Former Labour home secretary Jack Straw has described young white women as “easy meat” for sexual abuse by Pakistani men. After two Asian men who raped and sexually assaulted young women in Derby were given indefinite jail terms, Straw said that there is a “specific problem” of Pakistani men who “target vulnerable young white girls” and called for “the Pakistani community to think much more clearly about why this is going on”.
In fact the judge who sentenced Mohammed Liaqat and Abid Saddique said that he did not believe the crimes were “racially aggravated”, arguing that the ethnicity of the victims and the perpetrators was “coincidental”.
The wider issue is Straw’s stereotyping of British Pakistanis. This is not the first time, of course, that Straw has played to racists in the gallery – witness the regressive manner in which he raised the (real) issue of the niqab, and the foul anti-asylum-seeker/migrant policies he presided over as home secretary. Naturally the far right has jumped on his comments – something he might have predicted, if he cared.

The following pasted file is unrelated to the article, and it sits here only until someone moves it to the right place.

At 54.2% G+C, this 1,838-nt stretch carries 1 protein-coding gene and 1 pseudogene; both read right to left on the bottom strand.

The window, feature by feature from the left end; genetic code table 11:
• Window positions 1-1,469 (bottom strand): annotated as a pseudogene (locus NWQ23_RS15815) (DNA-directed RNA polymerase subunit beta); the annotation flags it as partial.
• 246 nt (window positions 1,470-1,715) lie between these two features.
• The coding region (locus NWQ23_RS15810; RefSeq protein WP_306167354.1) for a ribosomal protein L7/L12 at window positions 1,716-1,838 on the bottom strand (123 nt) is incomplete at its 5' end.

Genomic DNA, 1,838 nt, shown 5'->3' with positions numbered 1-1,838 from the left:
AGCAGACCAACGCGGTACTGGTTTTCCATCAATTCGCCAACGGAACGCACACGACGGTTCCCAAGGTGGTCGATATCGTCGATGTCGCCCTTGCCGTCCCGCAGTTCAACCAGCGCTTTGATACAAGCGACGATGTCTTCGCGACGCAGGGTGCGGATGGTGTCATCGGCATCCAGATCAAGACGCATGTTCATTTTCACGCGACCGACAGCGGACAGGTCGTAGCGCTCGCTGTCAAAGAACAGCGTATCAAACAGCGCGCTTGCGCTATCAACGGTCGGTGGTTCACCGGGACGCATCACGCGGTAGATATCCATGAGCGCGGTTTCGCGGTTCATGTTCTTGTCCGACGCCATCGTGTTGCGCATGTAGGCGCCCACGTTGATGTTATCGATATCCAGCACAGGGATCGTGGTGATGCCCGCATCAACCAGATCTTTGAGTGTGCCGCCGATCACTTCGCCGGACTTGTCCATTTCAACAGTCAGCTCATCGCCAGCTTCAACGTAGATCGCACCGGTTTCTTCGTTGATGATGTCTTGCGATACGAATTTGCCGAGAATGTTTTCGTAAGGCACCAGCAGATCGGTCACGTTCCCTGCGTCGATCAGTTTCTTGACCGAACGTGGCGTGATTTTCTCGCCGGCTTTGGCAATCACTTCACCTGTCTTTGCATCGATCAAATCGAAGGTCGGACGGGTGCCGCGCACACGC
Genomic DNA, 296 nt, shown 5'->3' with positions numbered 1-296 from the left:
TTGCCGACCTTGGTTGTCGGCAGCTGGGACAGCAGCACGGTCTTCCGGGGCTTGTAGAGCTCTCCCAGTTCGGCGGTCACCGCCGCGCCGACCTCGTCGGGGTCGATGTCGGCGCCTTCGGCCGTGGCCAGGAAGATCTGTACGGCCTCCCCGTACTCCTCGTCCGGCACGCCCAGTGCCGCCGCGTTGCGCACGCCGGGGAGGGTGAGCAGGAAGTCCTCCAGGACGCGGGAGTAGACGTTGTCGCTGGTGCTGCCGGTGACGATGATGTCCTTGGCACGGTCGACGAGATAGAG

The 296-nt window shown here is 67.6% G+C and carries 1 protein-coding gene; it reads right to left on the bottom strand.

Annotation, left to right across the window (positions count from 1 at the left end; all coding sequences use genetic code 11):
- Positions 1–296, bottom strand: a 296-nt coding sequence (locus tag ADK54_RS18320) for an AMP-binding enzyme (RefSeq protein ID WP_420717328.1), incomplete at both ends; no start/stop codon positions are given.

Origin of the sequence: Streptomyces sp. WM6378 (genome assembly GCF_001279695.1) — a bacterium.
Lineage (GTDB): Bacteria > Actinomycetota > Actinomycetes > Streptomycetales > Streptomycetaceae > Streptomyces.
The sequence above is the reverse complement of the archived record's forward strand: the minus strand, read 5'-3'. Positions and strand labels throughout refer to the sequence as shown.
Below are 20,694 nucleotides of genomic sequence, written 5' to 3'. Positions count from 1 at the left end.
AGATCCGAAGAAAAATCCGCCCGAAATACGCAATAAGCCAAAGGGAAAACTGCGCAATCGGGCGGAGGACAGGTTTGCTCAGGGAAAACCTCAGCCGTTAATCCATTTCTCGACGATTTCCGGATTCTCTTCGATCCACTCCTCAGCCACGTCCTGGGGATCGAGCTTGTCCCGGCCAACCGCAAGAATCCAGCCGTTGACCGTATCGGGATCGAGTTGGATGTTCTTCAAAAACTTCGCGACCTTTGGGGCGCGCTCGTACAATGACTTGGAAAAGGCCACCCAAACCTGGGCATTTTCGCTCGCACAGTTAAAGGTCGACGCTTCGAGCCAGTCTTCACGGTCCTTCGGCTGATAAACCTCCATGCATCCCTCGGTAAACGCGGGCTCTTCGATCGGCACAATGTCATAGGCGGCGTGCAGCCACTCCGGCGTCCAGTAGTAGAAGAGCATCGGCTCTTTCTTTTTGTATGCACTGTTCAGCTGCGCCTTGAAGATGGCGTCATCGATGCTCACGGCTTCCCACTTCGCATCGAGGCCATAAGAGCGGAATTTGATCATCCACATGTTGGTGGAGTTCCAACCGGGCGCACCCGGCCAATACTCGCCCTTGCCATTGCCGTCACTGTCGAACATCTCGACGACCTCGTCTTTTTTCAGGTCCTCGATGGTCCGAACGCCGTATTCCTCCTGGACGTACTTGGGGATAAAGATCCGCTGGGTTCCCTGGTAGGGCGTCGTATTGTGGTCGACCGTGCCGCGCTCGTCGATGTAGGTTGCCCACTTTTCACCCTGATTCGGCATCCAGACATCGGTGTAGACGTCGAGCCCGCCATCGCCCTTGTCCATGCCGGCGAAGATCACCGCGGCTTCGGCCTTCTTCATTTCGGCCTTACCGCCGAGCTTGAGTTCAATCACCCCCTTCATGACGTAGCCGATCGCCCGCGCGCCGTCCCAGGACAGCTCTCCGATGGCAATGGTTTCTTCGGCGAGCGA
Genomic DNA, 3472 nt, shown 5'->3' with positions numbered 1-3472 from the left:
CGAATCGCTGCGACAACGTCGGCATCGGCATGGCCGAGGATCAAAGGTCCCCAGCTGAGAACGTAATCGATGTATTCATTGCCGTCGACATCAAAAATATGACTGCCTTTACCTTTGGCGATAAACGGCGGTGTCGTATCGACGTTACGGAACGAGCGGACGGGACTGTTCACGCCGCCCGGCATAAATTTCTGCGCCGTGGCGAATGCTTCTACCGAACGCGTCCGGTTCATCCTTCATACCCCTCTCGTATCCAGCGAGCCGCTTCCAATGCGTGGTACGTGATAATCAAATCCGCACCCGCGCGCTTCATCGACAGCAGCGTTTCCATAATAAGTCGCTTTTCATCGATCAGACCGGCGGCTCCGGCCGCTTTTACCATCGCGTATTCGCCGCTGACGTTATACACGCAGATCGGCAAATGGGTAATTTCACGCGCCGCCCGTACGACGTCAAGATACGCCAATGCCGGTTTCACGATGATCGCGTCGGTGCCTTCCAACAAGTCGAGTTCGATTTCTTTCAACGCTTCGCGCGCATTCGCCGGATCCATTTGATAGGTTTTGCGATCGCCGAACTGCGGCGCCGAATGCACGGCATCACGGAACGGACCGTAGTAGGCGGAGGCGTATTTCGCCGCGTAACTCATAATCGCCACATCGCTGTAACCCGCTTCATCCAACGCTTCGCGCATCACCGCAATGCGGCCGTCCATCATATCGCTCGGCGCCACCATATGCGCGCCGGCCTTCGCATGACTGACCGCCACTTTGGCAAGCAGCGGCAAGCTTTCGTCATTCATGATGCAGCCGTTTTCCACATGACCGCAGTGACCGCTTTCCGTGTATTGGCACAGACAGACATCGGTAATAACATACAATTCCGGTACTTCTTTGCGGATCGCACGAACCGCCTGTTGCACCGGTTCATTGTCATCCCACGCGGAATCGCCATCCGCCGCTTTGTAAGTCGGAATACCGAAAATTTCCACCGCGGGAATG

There are men in every religious and ethnic “community” who regard women of their own background as pure and women of other backgrounds as contemptible targets for sexual predation. The vast majority of sex offenders are white, as you might expect. Straw himself acknowledged this in his statement, yet he aimed specifically at Pakistani men. What combination of personal prejudice and search for political advantage is involved is difficult to judge. (Straw and Phil Woolas is an interesting comparison.) In any case, it is pretty grotesque.
Less widely noticed is the fact that Straw’s casual use of the phrase “easy meat” is also sexist.
The fight for women’s rights, and against rape and sexual abuse, has not been helped by Straw’s comments, while the fight against racism has been damaged.